The main result of this debate was the desire that we will see improvement with regard to this issue so that everyone could beneficiate from all the advantages of the BIM level 3. Corina insisted on the fact that different organizations were working on this subject to provide a better framework (Mediaconstruct, the MAF, etc.). It is to be monitored very closely!
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On the 18th of May, industrials and professionals of the construction world were welcomed by Polantis to attend a presentation conducted by Rafael Garcia – Architect and BIM Manager at Valero GADAN Architects.
« Les Mésanges » project
Rafael started his presentation by the project « Les Mésanges » – 150 collective buildings at Sceaux – which is under construction and should be delivered for 2019. He explains: “It was the first BIM project of France Habitation”.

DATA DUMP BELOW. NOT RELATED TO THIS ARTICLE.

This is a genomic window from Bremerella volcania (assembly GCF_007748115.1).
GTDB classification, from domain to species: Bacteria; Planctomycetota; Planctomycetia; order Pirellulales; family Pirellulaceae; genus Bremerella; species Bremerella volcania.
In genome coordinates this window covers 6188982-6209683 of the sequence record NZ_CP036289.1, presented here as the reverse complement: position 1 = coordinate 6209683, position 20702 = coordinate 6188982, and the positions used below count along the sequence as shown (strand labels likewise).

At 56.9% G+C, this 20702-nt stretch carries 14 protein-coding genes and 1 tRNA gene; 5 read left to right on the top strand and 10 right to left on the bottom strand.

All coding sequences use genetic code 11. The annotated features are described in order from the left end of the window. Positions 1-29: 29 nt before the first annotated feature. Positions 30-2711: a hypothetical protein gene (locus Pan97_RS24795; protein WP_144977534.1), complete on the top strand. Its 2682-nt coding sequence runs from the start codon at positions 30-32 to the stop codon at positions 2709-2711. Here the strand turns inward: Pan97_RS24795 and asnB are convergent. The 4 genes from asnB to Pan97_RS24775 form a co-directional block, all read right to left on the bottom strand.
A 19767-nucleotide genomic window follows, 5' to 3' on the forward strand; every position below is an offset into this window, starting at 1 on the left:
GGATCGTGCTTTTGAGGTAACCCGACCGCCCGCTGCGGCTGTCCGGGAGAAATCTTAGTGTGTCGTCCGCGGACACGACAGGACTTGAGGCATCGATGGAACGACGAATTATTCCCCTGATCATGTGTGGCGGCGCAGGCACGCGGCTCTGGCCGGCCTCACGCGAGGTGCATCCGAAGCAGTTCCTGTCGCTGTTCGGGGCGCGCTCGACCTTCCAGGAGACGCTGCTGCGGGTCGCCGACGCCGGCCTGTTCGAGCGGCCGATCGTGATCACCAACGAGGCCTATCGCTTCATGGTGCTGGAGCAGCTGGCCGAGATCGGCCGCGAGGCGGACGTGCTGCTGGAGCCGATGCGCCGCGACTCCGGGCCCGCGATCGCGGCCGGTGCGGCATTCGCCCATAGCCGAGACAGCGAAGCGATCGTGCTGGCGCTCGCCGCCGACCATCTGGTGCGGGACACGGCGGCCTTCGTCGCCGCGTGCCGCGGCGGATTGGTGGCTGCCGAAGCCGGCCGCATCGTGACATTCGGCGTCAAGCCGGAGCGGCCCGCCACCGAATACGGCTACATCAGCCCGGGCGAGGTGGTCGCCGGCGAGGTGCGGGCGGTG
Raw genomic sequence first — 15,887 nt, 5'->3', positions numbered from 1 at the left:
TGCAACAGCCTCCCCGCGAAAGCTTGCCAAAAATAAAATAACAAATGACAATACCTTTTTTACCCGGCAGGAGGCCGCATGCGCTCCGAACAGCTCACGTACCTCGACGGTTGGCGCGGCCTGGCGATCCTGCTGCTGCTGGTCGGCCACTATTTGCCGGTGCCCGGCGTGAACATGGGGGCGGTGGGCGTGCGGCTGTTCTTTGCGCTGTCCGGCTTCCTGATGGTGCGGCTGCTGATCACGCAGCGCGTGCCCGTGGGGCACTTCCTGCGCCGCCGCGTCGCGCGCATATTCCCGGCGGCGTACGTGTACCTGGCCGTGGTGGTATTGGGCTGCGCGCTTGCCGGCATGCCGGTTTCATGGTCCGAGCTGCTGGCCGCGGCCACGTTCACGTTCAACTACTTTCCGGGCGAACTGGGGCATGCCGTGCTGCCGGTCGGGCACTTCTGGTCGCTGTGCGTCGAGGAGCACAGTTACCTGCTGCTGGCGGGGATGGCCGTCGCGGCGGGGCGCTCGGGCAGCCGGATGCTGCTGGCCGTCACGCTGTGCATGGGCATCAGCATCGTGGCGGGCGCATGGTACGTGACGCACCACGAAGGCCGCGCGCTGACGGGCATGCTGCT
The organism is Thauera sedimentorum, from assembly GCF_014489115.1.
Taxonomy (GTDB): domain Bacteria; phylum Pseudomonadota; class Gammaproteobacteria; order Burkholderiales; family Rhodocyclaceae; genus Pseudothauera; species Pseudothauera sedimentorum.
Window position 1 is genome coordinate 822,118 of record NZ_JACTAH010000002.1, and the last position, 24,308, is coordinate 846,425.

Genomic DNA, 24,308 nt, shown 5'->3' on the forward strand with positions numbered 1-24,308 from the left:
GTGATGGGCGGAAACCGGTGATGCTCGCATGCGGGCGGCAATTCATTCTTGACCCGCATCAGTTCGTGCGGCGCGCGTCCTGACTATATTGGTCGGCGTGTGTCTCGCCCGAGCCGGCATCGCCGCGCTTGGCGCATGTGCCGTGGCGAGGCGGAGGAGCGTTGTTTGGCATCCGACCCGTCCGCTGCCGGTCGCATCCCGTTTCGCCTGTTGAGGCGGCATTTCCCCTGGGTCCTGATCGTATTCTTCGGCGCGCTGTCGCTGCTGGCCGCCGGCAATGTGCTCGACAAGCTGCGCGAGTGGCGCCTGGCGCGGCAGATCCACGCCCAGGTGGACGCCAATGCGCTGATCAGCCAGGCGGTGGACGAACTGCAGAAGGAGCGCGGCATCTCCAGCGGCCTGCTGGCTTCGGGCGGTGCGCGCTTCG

This contest launched in September 2015 let only 3 months to its candidates to deliver their project. It is a really small period of time when taking into account the heavy workload that it implies. He adds: “In VGA (VALERO GADAN Architects), a team was specifically dedicated to the BIM method because it was impossible to work on the concept and with the data at the same time for a contest”.
Using BIM method during contests: Relevant or not?
Rafael immediately raised the issue of the workload implied by BIM method and talked about the relevance of its use during contests. He shared with the guests the different difficulties they faced, particularly when it comes to matrix and parameters. “There are more than 117 parameters to comply with on more than 5000 objects which are a lot for a contest” he said. He added: “using BIM method for contests? Yes. But at what cost?”